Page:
Karl Popper and the Social Sciences
This is the first book-length exploration of Karl Popper's often-neglected contributions to the philosophy of social science. William A. Gorton situates Popper's ideas on social inquiry within the broader framework of his thought, including his philosophy of natural science, his ontological theories, and his political thought. Gorton places special attention on Popper's theory of situational analysis and how it aims to heighten our understanding of the social world by untangling the complex web of human interaction that produces unintended--and often unwanted--social phenomena. Situational analysis, Gorton contends, involves a significant departure from the method of the natural sciences, despite Popper's plea for the unity of scientific method. Gorton also addresses some common misconceptions concerning Popper's stance toward economics and Marxism, making the provocative claim that contemporary analytical Marxism provides the best current example of Popperian social science put into practice.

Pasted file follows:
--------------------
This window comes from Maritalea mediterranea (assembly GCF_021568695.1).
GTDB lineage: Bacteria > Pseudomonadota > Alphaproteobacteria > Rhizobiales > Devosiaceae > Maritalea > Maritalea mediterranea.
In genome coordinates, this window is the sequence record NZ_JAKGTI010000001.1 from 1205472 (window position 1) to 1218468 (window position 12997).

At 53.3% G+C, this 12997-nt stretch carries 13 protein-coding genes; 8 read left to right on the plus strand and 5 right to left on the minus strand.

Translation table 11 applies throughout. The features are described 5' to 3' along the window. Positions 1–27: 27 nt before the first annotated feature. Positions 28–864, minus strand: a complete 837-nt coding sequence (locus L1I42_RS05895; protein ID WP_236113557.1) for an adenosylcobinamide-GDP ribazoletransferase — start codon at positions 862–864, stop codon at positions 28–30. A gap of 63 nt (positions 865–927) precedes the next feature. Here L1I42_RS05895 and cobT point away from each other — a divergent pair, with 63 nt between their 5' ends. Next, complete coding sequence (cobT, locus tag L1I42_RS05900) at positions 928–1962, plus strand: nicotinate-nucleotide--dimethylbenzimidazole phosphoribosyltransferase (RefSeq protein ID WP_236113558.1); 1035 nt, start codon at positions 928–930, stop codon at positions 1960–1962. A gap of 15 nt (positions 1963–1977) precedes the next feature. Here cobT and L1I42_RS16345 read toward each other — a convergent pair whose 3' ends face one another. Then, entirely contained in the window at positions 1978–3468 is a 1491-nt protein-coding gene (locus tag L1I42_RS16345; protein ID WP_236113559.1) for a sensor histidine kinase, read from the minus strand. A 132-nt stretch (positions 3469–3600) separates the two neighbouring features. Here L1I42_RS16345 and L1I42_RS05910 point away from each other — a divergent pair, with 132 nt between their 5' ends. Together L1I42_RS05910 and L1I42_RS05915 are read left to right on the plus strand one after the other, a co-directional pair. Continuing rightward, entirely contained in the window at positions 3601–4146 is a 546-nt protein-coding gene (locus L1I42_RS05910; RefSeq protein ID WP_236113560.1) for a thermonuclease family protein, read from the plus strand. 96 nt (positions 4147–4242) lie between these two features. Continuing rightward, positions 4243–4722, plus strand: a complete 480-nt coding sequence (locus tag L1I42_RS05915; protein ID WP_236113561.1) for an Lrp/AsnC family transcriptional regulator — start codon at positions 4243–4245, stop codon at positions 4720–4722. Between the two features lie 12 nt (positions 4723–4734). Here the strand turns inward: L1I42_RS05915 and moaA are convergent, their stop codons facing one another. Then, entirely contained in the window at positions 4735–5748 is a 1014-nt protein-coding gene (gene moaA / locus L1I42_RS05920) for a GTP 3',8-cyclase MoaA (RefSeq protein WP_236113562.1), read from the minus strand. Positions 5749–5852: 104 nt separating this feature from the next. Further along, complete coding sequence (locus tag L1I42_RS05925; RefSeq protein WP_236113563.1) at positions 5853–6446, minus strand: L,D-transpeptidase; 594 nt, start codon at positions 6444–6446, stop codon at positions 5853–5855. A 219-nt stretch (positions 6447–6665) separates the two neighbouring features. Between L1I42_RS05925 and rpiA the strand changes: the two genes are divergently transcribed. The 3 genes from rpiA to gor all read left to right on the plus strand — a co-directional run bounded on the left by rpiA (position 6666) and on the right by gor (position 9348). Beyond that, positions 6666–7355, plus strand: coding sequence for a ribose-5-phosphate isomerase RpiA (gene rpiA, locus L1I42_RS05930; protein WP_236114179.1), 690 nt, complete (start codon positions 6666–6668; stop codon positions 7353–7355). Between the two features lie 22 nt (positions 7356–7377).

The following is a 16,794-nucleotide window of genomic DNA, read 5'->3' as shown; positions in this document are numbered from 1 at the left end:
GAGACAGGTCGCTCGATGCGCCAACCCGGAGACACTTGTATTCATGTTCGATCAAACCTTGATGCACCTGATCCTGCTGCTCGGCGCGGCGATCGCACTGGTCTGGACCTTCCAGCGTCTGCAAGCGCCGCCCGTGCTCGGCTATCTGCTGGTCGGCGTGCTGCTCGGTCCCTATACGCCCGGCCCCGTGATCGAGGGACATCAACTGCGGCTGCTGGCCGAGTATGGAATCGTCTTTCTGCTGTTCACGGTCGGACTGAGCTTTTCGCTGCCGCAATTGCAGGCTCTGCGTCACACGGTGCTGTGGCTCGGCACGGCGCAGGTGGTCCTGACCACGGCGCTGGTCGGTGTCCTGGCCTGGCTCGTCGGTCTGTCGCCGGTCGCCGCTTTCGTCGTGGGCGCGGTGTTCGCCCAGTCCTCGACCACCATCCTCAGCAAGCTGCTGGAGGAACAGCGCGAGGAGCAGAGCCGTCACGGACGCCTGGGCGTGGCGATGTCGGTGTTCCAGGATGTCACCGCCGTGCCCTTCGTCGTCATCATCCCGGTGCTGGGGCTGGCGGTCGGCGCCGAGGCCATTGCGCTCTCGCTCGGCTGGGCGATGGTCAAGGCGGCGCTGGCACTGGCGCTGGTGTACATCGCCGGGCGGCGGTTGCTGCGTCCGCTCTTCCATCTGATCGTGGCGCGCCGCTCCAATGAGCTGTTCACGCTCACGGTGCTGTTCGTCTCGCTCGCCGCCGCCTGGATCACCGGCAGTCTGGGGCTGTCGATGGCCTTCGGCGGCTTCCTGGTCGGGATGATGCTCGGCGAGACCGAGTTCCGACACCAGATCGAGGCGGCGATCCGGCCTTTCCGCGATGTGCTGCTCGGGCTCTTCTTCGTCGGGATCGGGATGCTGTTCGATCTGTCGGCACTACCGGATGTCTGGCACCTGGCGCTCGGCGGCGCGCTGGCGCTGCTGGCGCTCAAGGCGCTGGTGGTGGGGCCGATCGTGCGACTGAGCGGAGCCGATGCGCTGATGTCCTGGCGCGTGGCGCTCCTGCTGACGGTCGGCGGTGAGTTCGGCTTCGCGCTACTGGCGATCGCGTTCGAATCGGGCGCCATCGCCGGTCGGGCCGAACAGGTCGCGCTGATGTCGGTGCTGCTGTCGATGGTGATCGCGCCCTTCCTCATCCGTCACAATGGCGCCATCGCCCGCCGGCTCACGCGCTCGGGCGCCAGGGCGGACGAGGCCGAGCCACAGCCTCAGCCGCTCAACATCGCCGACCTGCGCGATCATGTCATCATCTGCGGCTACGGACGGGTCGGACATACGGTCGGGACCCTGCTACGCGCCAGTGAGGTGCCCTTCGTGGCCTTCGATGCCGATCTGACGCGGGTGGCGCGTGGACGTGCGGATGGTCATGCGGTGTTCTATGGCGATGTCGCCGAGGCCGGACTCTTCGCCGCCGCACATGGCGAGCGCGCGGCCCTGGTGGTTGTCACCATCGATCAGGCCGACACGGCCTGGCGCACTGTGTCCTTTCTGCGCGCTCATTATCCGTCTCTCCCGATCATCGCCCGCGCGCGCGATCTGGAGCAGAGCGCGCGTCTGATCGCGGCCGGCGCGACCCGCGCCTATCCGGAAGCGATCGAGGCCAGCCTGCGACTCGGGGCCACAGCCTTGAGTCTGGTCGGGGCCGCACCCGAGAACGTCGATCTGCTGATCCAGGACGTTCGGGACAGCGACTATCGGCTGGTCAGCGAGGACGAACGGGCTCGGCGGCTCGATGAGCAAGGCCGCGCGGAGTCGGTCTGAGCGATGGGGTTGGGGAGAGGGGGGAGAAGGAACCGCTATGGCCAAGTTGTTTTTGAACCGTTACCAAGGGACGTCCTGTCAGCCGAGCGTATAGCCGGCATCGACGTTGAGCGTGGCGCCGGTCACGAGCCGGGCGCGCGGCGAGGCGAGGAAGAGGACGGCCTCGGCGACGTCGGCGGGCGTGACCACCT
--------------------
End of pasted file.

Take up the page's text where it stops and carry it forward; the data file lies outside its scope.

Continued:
- Hardback | 157 pages
- 149.9 x 226.1 x 15.2mm | 294.84g
- 10 Feb 2006
- State University of New York Press
- Albany, NY, United States
- Annotated edition
- Total Illustrations: 0
"Gorton deals critically, but sympathetically and insightfully, with Karl Popper's philosophy of the social sciences, and his method of situational analysis as a model of social-scientific explanation in particular. While the topic is dense, Gorton manages to make it lively and interesting. His book makes a singular and significant contribution to the philosophy and methodology of social-scientific inquiry."
About William A. Gorton
William A. Gorton is Assistant Professor of Political Science at Alma College, Michigan.